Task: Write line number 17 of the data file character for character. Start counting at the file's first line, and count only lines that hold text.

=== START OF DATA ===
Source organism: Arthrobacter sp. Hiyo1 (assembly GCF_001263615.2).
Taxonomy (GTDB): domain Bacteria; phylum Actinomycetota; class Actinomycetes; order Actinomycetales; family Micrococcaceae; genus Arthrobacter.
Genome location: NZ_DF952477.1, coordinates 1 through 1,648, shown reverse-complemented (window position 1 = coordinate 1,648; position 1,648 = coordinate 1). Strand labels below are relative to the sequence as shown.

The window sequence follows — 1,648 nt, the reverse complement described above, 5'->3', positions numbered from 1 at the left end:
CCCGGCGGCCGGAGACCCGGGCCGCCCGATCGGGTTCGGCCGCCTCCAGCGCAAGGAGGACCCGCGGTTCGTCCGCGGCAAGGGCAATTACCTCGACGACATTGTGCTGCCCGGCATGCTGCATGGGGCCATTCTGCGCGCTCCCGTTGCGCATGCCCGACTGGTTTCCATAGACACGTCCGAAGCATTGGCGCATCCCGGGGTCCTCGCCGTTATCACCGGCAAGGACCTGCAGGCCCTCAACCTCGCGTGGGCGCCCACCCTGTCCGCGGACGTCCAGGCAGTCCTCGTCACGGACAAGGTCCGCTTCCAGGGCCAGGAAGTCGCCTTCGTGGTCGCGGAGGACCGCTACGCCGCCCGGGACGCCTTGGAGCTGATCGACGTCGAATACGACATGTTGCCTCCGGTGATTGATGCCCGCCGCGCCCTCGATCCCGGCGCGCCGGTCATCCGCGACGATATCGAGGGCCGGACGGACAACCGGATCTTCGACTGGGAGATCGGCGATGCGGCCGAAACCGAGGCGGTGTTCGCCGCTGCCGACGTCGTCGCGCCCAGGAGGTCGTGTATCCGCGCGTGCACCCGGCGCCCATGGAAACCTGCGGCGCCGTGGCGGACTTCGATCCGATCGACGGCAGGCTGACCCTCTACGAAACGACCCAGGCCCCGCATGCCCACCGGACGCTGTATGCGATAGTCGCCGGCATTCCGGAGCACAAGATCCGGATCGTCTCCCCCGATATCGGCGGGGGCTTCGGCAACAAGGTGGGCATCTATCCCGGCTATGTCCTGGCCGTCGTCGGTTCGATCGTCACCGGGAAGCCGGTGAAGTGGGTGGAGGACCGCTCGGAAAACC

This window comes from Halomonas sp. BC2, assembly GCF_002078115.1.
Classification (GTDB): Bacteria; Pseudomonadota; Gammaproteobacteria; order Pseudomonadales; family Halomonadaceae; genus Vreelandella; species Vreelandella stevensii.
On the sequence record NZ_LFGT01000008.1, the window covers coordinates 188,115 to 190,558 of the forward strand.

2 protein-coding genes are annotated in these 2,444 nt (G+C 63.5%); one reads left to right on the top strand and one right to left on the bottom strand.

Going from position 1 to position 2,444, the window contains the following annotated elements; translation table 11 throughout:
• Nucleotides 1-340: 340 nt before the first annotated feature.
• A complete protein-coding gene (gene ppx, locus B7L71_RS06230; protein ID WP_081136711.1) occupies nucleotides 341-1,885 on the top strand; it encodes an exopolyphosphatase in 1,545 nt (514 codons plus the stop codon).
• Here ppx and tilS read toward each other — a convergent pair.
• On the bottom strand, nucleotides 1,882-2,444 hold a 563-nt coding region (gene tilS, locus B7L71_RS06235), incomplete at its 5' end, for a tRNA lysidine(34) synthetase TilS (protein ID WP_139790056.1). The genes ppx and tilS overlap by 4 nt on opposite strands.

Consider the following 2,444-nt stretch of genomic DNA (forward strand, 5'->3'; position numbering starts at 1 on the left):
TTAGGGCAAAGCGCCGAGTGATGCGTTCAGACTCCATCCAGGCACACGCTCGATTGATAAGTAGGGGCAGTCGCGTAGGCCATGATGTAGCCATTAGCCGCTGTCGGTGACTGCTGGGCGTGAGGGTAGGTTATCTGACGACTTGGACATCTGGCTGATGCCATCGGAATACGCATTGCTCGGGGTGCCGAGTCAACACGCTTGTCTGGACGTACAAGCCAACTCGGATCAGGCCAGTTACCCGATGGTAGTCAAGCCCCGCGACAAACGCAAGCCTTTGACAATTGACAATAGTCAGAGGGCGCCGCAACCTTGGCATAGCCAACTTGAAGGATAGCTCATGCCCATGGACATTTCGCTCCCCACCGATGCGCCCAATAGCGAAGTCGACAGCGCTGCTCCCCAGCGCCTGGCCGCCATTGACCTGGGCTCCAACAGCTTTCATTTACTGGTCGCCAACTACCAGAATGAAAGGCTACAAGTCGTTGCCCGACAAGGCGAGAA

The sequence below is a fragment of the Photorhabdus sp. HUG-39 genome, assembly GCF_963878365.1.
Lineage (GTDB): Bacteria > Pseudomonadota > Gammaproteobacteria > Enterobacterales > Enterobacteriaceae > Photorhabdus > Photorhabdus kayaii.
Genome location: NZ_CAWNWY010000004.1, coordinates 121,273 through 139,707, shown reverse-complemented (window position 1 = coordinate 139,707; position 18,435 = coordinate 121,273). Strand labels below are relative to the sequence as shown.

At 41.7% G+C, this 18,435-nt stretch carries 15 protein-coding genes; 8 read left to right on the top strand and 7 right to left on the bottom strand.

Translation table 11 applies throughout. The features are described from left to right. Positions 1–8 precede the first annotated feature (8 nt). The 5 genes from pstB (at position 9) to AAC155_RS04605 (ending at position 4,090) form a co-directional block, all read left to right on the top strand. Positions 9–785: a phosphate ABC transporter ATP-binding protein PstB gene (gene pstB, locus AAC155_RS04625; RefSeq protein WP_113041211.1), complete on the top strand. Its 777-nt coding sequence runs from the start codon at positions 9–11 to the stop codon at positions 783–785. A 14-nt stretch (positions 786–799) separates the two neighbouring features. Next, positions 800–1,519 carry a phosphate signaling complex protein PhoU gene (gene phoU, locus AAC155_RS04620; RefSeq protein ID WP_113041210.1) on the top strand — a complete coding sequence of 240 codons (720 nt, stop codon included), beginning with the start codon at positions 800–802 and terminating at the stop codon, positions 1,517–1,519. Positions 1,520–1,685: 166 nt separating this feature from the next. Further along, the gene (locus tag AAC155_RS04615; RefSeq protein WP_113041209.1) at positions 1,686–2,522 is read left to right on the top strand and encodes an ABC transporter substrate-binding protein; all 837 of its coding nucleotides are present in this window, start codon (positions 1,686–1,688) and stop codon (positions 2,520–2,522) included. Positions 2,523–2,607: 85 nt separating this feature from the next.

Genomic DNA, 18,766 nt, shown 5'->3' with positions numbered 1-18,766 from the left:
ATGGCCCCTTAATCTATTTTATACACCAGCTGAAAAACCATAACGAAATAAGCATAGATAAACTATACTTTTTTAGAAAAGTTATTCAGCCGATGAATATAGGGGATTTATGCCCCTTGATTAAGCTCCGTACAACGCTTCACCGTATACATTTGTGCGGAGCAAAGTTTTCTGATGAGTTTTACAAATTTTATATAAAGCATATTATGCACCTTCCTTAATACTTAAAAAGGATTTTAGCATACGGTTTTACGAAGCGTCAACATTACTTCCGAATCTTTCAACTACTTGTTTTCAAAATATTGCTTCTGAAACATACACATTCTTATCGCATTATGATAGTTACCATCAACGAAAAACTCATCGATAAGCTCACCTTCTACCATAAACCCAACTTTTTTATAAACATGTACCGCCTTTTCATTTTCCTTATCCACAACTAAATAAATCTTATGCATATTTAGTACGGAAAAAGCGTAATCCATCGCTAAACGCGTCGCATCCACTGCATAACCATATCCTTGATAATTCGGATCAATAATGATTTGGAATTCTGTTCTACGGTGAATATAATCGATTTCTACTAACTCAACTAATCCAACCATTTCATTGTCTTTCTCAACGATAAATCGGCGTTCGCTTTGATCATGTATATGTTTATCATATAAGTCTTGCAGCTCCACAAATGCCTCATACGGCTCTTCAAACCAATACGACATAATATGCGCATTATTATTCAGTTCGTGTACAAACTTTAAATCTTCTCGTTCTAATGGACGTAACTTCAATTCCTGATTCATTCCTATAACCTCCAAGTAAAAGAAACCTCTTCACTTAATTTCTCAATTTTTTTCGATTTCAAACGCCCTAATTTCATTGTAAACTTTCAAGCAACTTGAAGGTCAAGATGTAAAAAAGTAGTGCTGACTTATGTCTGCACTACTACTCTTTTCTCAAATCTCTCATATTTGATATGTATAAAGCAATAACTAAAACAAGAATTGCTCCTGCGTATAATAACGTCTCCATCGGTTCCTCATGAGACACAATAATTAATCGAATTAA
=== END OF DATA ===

The sequence below is a fragment of the Photorhabdus sp. HUG-39 genome, assembly GCF_963878365.1.